former state school number 46 school lane bulla attached residence may1997
Statement of Significance
the 'What is significant? The Bulla school precinct comprises the primary school and attached residence, a State School Endowment pine plantation on an adjoining parcel of land, and a suspension footbridge (1872) over the nearby Deep Creek.
Former Bulla State School No.46 was erected as a government-funded Common School in 1870-71 and transferred to the State School system following passage of the 1873 Education Act. Operating for 125 years, it has a long connection with the history and development of the rural township of Bulla.
The school consists of a rectangular-shaped schoolroom and an attached three-roomed teacher's residence constructed of even coursed bluestone. The one-roomed bluestone schoolroom has a gable roof, double-hung, multi-paned sash windows, closed-up fireplace, and a bluestone entry porch that is shared with the attached teacher's residence. A timber bedroom and wash-house were added to the residence in 1927. An additional weatherboard classroom, built in 1881 and extended in 1927, abuts the original schoolhouse; this includes a coved and lined ceiling.
The school pine plantation was established in 1929, through the Victorian Government's State School Forest Endowment Plantation Scheme, which was commenced in 1923, and was particularly encouraged at rural and semi-rural schools. The plantation demonstrates the elevated role of forestry education in the state school curriculum in the 1920s and 1930s. As well as engendering an understanding of the conservation and uses of timber, the scheme taught self-sufficiency and self-reliance owing to the self-regulation of the school plantation and the school's control over the revenue from felled timber. In 1950 the Bulla plantation won an award for 'Most Improved School Garden and Grounds' from the Australian Natives Association. The survival of mature pine trees from this plantation provides a strong visual coherence to the precinct.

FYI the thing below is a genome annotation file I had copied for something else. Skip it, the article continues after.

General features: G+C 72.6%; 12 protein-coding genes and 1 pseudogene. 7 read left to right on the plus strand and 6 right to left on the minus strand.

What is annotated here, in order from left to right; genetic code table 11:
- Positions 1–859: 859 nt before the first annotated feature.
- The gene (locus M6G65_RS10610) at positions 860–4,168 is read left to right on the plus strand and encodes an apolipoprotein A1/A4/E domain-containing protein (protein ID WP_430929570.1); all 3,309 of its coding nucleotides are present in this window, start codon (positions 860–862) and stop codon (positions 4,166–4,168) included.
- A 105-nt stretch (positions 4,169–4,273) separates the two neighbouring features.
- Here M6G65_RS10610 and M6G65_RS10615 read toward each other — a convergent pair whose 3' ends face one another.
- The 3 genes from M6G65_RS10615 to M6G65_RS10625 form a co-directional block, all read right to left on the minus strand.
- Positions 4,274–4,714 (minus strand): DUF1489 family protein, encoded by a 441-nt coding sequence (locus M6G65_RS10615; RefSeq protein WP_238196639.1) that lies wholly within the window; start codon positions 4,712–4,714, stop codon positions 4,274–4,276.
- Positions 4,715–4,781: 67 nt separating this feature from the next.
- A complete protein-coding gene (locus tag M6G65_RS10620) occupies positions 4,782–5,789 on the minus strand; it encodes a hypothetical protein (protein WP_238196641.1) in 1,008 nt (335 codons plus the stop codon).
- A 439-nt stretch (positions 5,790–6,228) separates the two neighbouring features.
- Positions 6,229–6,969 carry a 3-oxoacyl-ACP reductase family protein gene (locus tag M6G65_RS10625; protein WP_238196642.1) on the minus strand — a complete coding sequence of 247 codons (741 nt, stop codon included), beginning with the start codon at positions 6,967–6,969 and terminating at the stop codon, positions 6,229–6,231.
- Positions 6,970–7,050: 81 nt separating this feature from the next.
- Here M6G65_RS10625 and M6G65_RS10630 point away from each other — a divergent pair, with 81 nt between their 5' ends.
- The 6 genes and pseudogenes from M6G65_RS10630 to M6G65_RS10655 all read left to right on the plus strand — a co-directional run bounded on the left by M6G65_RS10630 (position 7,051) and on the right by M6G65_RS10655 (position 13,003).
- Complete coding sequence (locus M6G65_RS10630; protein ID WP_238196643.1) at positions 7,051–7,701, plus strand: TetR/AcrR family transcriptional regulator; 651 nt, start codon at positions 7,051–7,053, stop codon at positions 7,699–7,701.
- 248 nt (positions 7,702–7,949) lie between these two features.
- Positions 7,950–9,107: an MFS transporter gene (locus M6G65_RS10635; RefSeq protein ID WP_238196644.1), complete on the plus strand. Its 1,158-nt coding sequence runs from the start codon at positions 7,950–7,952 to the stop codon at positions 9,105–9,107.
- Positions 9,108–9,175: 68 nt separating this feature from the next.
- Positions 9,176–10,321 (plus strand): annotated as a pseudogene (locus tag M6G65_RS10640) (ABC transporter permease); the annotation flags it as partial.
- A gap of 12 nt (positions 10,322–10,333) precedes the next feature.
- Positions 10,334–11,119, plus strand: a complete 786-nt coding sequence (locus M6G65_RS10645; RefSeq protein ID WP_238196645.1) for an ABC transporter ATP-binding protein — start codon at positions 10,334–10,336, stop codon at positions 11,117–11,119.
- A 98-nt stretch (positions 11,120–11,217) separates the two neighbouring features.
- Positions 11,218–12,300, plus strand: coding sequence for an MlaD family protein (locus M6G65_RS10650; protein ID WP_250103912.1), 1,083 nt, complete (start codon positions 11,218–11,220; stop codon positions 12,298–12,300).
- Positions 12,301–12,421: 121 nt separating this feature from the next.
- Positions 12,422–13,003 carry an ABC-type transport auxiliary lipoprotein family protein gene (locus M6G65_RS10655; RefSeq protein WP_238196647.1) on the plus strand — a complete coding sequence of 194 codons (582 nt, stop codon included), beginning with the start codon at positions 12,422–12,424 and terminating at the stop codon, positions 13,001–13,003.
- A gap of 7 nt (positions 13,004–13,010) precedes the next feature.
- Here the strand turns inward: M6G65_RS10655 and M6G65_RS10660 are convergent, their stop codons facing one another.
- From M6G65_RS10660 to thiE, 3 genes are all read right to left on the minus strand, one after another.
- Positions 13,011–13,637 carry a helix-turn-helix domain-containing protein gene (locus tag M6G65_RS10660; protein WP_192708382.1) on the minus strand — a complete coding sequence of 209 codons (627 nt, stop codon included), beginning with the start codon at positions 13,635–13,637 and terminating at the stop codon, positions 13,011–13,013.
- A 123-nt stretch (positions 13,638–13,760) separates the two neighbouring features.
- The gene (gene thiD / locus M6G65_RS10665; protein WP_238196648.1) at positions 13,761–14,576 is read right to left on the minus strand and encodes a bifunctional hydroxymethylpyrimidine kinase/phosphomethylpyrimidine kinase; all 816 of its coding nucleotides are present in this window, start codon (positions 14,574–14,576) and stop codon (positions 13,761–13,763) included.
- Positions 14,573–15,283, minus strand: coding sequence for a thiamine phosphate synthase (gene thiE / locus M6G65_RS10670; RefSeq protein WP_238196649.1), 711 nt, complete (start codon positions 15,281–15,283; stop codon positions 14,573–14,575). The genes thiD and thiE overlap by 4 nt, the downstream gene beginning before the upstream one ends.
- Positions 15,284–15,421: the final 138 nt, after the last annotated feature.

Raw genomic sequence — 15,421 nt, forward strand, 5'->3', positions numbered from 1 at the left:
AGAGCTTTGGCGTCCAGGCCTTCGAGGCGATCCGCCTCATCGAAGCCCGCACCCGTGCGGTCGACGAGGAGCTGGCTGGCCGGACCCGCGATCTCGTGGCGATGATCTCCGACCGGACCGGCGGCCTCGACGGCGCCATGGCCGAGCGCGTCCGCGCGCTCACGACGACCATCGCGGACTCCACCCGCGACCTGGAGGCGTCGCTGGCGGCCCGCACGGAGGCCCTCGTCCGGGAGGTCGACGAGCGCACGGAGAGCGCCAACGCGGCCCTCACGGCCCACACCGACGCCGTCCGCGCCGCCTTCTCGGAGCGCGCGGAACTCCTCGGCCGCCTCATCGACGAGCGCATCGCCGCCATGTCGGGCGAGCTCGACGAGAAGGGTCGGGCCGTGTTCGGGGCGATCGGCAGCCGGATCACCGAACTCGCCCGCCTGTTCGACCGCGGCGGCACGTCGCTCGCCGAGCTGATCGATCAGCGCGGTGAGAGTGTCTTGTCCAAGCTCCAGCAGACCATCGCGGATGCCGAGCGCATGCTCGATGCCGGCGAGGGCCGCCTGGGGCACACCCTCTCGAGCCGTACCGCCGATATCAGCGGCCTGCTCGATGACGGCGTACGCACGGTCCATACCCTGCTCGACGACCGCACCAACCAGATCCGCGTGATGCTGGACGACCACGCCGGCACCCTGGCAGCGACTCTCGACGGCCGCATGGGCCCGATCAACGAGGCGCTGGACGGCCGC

How is it significant? The precinct that comprises the former Bulla State School No. 46, adjacent school pine plantation and suspension footbridge, is of historical, architectural and scientific (technological) significance to the State of Victoria.
Why is it significant? Former Bulla State School No. 46 is architecturally significant as a substantially intact example of a nineteenth-century bluestone and attached timber school building erected by the Board of Education (and its successor the Education Department), which served the dual functions of schoolhouse and teacher's residence. The former Bulla state school is the only known bluestone example of this type.
Former Bulla State School is historically significant at a State level for its continuing function as a small rural school for a period of over 125 years.
The narrow suspension or catenary bridge over the nearby Deep Creek is of technical significance as representing a typical bridge design of the late-nineteenth century, as well as a common bridge design for school purposes. It is now a rare example of this type and one of the oldest surviving footbridges in Victoria; the only other surviving footbridge associated with a school is at Myrtle Creek. The bridge is also of historical significance for its long association with the school and as an important contributory element of the broader Bulla state school heritage precinct.
The adjacent pine plantation, established through the State School Forest Endowment, Plantation Scheme, is of historical significance for its practical demonstration of the values of environmental and scientific learning, which were promoted in the Victorian state school curriculum in the 1920s. [Online Data Upgrade Project 2004]